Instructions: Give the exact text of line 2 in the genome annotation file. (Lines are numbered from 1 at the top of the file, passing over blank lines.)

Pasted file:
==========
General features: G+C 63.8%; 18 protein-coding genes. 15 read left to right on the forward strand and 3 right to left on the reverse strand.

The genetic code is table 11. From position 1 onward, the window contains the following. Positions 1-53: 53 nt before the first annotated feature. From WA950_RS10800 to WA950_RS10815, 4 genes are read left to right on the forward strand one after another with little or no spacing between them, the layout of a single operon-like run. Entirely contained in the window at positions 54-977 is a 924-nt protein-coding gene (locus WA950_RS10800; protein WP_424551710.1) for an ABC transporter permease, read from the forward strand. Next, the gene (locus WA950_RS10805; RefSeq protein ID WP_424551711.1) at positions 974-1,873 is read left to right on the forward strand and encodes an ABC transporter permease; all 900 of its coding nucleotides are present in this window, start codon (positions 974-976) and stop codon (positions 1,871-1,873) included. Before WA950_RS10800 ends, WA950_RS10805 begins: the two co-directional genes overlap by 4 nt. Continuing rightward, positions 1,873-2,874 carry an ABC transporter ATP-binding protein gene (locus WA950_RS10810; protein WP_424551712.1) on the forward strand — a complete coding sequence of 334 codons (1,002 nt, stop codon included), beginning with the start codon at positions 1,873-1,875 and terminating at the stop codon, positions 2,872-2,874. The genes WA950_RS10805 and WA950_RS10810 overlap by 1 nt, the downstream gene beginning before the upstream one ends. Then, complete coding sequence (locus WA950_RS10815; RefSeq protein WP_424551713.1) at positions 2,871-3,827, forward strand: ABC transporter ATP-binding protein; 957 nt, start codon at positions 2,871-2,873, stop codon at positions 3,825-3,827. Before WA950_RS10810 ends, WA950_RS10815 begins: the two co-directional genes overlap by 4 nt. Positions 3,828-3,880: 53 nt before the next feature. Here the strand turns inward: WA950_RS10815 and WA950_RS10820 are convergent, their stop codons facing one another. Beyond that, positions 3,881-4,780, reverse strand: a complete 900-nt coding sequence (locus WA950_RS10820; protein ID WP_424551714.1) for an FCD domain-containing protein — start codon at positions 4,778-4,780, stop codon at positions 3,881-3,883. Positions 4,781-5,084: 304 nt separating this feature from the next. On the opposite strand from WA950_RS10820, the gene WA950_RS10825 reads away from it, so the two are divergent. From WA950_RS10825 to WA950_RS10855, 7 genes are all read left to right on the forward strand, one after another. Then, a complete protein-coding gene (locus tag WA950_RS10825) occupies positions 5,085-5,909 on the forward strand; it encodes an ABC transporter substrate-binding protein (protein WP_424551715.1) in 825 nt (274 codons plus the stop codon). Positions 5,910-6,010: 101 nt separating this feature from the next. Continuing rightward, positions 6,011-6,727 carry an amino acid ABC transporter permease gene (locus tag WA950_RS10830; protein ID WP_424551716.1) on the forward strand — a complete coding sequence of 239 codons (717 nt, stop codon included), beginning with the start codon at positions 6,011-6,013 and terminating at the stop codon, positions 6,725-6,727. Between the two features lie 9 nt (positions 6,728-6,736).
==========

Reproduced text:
The genetic code is table 11. From position 1 onward, the window contains the following. Positions 1-53: 53 nt before the first annotated feature. From WA950_RS10800 to WA950_RS10815, 4 genes are read left to right on the forward strand one after another with little or no spacing between them, the layout of a single operon-like run. Entirely contained in the window at positions 54-977 is a 924-nt protein-coding gene (locus WA950_RS10800; protein WP_424551710.1) for an ABC transporter permease, read from the forward strand. Next, the gene (locus WA950_RS10805; RefSeq protein ID WP_424551711.1) at positions 974-1,873 is read left to right on the forward strand and encodes an ABC transporter permease; all 900 of its coding nucleotides are present in this window, start codon (positions 974-976) and stop codon (positions 1,871-1,873) included. Before WA950_RS10800 ends, WA950_RS10805 begins: the two co-directional genes overlap by 4 nt. Continuing rightward, positions 1,873-2,874 carry an ABC transporter ATP-binding protein gene (locus WA950_RS10810; protein WP_424551712.1) on the forward strand — a complete coding sequence of 334 codons (1,002 nt, stop codon included), beginning with the start codon at positions 1,873-1,875 and terminating at the stop codon, positions 2,872-2,874. The genes WA950_RS10805 and WA950_RS10810 overlap by 1 nt, the downstream gene beginning before the upstream one ends. Then, complete coding sequence (locus WA950_RS10815; RefSeq protein WP_424551713.1) at positions 2,871-3,827, forward strand: ABC transporter ATP-binding protein; 957 nt, start codon at positions 2,871-2,873, stop codon at positions 3,825-3,827. Before WA950_RS10810 ends, WA950_RS10815 begins: the two co-directional genes overlap by 4 nt. Positions 3,828-3,880: 53 nt before the next feature. Here the strand turns inward: WA950_RS10815 and WA950_RS10820 are convergent, their stop codons facing one another. Beyond that, positions 3,881-4,780, reverse strand: a complete 900-nt coding sequence (locus WA950_RS10820; protein ID WP_424551714.1) for an FCD domain-containing protein — start codon at positions 4,778-4,780, stop codon at positions 3,881-3,883. Positions 4,781-5,084: 304 nt separating this feature from the next. On the opposite strand from WA950_RS10820, the gene WA950_RS10825 reads away from it, so the two are divergent. From WA950_RS10825 to WA950_RS10855, 7 genes are all read left to right on the forward strand, one after another. Then, a complete protein-coding gene (locus tag WA950_RS10825) occupies positions 5,085-5,909 on the forward strand; it encodes an ABC transporter substrate-binding protein (protein WP_424551715.1) in 825 nt (274 codons plus the stop codon). Positions 5,910-6,010: 101 nt separating this feature from the next. Continuing rightward, positions 6,011-6,727 carry an amino acid ABC transporter permease gene (locus tag WA950_RS10830; protein ID WP_424551716.1) on the forward strand — a complete coding sequence of 239 codons (717 nt, stop codon included), beginning with the start codon at positions 6,011-6,013 and terminating at the stop codon, positions 6,725-6,727. Between the two features lie 9 nt (positions 6,728-6,736).